not thru fear, but with a proper respect for college traditions. There
were a few cases of so-called hazing, but they were well merited.
However, when Christmas vacation came and we were freed from
these rules, there was general rejoicing.
Altho we could entertain you with accounts of many more of our
deeds, we believe in making history, not writing it. Judging by
what has already been told, you can easily see that the Class of
1923, is above the ordinary in all respects. We will not prophesy
what the future has in store for us, but if the past teaches anything,
we can justly say that the days-to-come at old Franklin and'Marshall
will be full of prowess and victories for '23.
U s :Ghz THE
ALBRIGHT.-A lion among the ladies is a fearsome thing.
ANDREWS.-Has mastered every profession from tending bar to
ATLEE.-A very quiet boy with ambitions to be a great surgeon.
BARR.-The woman hater of the class. Industrious Tubby has
accumulated much of Lancaster's rare wit.
BEAMER.-lVine, women and song soon would have led him as-
tray had not a sweet little blonde pulled him back to the narrow
BECKER.-Once wrote a " biology" of his life.
BEHRENS.-Long, lean and lanky, with feet like a colored porter
and the ambition of a giraffe.
BENAR.-"I am Millersville."
BENNETHUM.-Expert violinist, foot ball star and general musher.
BERKHEIMER.-A very consistent freshman and an able chaperon
for his brother'at prep.
BOWER.-Snoozer is forever sleeping. XVould never cut chemis-
try to see some silk-at the Colonial.
BOWERS.-A former boiler maker from Altoona.
BROOICMEYER.-ThC Lititz cut-up. Dippy says, "For God's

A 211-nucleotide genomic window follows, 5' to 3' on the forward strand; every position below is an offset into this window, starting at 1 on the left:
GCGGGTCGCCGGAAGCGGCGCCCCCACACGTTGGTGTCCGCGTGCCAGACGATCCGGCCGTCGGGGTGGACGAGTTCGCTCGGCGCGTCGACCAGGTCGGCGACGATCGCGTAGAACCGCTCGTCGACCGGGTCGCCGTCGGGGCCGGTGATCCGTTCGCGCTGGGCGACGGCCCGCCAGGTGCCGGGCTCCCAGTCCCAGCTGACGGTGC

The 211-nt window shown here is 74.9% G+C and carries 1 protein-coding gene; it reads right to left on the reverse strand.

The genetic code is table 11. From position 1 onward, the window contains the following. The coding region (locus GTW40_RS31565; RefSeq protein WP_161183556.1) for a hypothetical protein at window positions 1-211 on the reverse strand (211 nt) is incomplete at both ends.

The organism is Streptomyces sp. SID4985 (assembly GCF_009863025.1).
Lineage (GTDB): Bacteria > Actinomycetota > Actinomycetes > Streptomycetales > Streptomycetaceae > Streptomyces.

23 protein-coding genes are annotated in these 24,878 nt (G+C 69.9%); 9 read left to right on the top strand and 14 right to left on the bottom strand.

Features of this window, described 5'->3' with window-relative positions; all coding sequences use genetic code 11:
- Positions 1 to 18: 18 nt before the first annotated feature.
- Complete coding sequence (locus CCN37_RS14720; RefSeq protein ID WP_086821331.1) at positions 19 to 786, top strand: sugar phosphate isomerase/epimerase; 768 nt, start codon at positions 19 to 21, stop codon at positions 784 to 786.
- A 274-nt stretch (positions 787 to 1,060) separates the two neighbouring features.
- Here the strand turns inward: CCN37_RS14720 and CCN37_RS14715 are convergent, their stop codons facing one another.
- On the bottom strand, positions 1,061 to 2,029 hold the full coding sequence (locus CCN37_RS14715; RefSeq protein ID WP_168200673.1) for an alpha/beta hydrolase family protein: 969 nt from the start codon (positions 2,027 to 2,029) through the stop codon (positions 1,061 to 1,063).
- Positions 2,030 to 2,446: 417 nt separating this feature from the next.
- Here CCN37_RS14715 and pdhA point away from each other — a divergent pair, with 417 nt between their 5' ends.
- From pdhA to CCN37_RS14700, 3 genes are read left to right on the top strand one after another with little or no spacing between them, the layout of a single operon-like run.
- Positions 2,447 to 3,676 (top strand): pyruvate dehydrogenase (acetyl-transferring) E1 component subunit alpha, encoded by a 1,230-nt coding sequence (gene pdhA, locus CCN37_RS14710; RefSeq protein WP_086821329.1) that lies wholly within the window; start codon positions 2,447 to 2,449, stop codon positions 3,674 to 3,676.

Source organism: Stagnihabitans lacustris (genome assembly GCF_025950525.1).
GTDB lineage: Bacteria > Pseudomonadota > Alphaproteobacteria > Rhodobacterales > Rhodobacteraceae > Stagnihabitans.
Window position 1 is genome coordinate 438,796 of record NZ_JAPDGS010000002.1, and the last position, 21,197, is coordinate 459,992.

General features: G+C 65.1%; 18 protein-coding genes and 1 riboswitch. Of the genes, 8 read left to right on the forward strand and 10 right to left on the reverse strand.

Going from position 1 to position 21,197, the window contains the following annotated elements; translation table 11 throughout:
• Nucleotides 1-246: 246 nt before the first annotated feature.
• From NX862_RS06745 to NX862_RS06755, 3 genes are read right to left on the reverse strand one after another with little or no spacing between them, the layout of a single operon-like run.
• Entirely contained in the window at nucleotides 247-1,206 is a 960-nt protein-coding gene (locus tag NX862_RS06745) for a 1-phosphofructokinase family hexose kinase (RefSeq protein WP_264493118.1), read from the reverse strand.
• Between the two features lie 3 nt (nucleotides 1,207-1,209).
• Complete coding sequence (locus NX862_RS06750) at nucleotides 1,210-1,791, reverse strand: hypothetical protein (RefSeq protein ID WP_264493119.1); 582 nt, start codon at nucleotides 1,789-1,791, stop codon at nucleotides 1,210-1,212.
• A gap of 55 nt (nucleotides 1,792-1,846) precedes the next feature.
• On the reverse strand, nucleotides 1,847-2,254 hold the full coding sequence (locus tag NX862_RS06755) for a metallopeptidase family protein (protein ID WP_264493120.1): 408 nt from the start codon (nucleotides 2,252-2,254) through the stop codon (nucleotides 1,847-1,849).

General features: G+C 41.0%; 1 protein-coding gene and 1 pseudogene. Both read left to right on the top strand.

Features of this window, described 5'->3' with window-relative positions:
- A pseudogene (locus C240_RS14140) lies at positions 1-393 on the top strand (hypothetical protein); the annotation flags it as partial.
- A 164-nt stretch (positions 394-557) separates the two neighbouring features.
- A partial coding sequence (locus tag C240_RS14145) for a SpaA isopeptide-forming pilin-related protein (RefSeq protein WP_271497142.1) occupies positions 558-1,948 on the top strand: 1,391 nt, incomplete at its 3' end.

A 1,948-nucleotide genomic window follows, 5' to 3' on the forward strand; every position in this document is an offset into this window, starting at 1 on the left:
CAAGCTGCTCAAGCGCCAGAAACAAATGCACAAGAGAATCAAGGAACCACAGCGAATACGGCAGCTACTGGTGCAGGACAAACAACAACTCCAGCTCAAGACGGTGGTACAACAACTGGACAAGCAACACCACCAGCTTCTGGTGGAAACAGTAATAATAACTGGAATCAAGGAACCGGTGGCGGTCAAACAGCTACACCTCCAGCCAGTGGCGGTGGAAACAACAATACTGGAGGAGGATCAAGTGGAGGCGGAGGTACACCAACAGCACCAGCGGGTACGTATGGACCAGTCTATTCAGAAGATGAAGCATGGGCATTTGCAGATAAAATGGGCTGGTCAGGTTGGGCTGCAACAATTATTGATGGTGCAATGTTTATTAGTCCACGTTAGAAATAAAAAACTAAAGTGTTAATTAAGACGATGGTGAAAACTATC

sake, Brookmeyer, can't you forget that Dutch when learning
BROWN.-A handsome boy fond of the ladies.
BRUMBACH.-"I just got a letter. It's a honey. Want to read
BUCHANNAN.-A camel who is an expert at bumming cigarettes.
CASEBEER.-"Ajax." Absalom Jeremiah is quite a lady fusser
and is expected to appear soon in spats 'and a derby.
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CAUFFMAN.-The undertaker's son who brought his clad to every
football game, and then watched with great expectations.
CHEREY.-The Irishman who made New York famous. A bright
light of Broadway.
CLINARD.-The Hart, Shaffner and Marx model from North
COMSTOCK.-A social lion at Shippen School.
D'AURIA.-Claims to be related to a millionaire but spends his
idle hours at the Scenic.
DEAN.-Comes from the Smoky City and from habit wears a
wind shield to find his way about.
DECH.-"lt matters not what man assumes to be,
Gr good or bad, they are but what they are."
DILLER.-VVould join the Glee Club if he had a voice and a dress
DUDLEY.--"French is the subject l passed. I'm a good frog."
ECKLUND.-Claims that climatic conditions in Dippy's Spanish
class are badg therefore is never found there.
FILES.-Carries a head too big for the service he gets out of it.
FREY.-Dead from the shoulders up and down, but very studious.
FRITZ.-"Oh girls, isn't my moustache adorable."
GAETANO.-Will discuss anything under the sun, whether he